An even tempered pup learns things without creating much problem for the owner. It is for the owner to make the learning process interesting and never boring. Plus in teaching a child or a pup repetition is the key. For example, many puppies have the habit of welcoming all the guests in the sitting room. However, some guests don’t like the idea, some are scared and sometimes their children are more than fussy. Hence it is better to leash the pup and then take him to the sitting room. Where if the guest has no objection the pup will go near him sniff him, and welcome him with a wag of his tail. Don’t let him go beyond this. Just after he has welcomed the guest, gently take him away reward him and put him back in his play pen with a fresh bone or a new toy. This will keep him engaged and will not get the feeling that he has been ‘imprisoned.’ Repeat it each time a guest comes (of course not expected in these COVID times!). The pup will soon understand that he has not to go beyond a certain limit. However, in case the guest doesn’t want the pup around, then keep the pup busy in his pen.

Real problem is faced when you have a timid pup. It is very difficult for everyone to distinguish between a shy and a normal pup, unless one has reared many dogs and observed them carefully. Like shy and timid kids we have similar dogs too. These pups appear perfectly normal within the confines of the home and with the people at home. But once taken out or confronted with an outsider in the house they start behaving weird. Such a pup may tuck his tail between his legs and bare his teeth menacingly. Will surely back out if the owner tries to catch him. He may even slink underneath a sofa or a bed and may even snap if dragged out forcibly. Such pups need special care. You have to gradually engage him in various activities. Initially make him follow you inside the house, like a normal pup. However, in such a case reward the pup frequently with a tidbit. NEVER EVER shout at him or hit him. He is already shy and scared of the environment. It needs perseverance to make him come out of his shell of shyness.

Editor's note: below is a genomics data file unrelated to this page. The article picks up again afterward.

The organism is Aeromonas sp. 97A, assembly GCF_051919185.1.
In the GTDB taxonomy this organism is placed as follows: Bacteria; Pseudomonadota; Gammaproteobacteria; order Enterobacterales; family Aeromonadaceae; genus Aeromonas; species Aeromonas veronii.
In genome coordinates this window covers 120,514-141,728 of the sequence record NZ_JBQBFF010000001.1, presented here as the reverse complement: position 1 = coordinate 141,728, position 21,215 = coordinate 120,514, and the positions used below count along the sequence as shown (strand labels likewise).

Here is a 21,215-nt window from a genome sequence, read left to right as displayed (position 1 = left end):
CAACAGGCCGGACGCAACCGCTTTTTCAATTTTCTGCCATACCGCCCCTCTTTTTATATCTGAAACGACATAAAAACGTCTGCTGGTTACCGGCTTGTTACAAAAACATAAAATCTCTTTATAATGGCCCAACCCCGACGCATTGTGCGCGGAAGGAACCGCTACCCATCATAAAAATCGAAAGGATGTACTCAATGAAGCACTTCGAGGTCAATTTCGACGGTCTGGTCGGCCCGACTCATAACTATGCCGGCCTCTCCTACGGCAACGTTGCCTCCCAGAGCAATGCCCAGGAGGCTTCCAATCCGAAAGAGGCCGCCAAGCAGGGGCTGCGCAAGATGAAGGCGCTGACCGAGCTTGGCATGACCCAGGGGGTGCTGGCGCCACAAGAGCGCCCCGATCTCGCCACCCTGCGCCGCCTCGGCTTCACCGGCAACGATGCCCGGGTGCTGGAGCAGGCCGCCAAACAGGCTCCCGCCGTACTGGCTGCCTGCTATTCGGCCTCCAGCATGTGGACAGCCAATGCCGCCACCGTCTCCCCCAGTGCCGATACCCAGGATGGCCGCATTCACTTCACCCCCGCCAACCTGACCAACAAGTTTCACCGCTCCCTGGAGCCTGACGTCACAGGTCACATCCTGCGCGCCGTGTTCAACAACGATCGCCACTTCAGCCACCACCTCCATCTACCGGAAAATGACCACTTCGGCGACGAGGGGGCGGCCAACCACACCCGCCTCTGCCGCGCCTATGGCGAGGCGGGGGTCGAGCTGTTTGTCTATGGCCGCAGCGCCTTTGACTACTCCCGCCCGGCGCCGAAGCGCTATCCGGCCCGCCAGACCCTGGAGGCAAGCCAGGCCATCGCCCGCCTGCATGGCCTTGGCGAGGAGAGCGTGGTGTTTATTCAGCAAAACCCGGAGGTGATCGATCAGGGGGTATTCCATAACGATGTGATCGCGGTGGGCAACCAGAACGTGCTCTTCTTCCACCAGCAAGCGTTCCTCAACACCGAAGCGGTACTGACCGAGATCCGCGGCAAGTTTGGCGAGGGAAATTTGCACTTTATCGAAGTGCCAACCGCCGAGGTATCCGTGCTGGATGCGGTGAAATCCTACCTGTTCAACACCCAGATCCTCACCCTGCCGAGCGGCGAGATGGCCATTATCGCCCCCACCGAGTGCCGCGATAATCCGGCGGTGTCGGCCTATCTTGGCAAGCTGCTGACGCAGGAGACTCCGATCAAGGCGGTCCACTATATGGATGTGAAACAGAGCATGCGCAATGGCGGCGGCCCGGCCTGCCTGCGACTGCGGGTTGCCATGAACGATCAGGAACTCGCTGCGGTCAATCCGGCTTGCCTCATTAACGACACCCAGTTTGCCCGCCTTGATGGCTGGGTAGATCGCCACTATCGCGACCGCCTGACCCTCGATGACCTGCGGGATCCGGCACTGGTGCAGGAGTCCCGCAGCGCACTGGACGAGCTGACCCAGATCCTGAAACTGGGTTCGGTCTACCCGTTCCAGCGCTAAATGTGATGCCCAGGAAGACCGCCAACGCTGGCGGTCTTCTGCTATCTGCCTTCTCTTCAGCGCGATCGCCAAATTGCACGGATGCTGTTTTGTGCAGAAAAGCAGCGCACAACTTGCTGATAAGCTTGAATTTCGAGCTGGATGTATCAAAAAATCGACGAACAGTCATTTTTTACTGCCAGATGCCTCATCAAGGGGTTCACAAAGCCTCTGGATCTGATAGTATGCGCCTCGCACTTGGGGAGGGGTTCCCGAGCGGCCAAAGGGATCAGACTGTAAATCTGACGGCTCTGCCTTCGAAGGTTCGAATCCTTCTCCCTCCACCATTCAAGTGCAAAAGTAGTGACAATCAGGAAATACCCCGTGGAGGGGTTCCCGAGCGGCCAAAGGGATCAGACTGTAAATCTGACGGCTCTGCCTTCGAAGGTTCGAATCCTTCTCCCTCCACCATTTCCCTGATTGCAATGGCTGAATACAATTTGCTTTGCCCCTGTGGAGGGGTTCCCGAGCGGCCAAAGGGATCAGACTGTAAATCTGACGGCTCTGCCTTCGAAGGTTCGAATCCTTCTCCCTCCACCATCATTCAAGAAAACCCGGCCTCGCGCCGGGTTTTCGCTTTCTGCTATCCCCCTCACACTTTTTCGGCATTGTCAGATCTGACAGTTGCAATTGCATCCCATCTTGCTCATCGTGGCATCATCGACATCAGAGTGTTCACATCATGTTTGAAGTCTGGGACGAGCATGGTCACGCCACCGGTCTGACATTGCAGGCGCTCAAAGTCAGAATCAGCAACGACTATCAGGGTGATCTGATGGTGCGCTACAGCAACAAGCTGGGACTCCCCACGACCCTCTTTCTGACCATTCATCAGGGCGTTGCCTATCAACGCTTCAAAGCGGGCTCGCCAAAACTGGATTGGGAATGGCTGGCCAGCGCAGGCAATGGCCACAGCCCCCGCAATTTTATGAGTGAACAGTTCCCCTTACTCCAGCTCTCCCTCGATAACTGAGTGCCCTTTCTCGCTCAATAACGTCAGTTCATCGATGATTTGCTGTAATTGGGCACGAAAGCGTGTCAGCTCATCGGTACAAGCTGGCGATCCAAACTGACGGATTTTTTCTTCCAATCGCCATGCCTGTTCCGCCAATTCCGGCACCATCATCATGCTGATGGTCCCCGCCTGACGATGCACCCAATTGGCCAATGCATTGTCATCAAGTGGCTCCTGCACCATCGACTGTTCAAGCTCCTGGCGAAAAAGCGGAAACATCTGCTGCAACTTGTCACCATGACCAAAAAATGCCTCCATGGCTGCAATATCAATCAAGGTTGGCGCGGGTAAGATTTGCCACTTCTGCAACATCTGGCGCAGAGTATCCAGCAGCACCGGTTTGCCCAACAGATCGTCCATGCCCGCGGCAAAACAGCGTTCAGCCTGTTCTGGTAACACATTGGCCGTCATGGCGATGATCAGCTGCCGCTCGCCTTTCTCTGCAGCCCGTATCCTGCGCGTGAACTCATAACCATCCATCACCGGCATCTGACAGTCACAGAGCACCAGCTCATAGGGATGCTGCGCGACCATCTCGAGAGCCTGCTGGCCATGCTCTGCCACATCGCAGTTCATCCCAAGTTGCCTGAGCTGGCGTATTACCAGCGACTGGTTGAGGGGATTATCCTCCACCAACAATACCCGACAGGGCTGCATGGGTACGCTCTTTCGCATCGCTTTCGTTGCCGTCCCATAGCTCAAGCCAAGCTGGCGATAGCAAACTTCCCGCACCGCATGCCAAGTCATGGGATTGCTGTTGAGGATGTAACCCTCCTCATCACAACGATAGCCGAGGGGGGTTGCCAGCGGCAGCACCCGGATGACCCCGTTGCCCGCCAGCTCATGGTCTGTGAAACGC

For example, my Miniature Pincher Chhotu was a shy pup. She had all the traits I mentioned above. It took me nearly six months to make her accept the guests in the house, but even then she won’t permit them to touch her! Gradually, that fear was also overcome. The day I tried to take her out on the road on a leash, her ears went back, the tail was docked, so she tried to raise her back in an endeavor to hide her genitalia with the stump of the tail. Her heckles were raised and she stuck to the road, like a lizard. There was no point taking her further. Instead I took an about turn and she happily walked back with him. She was looking at me for a reward, but no, instead she got a dirty look from me. The next time I took her out and we walked only one step. I praised her a lot and we came back. Like that it took me another three months to make her walk on the road, but she was still chary of the vehicle horns and sounds. It was quite a long and tedious process to socialize her and change her behavior.

Many times a perfectly normal pup is spoiled due to ignorance of the owner. Too much pampering is as bad as too much punishment. I have said in one of the earlier articles in Tree Take that by a slight change in your tone or showing anger on your face you can punish a dog better than by hitting him actually. It is important to observe your dog more and watch for any behavioral issues and consult specialists to solve them.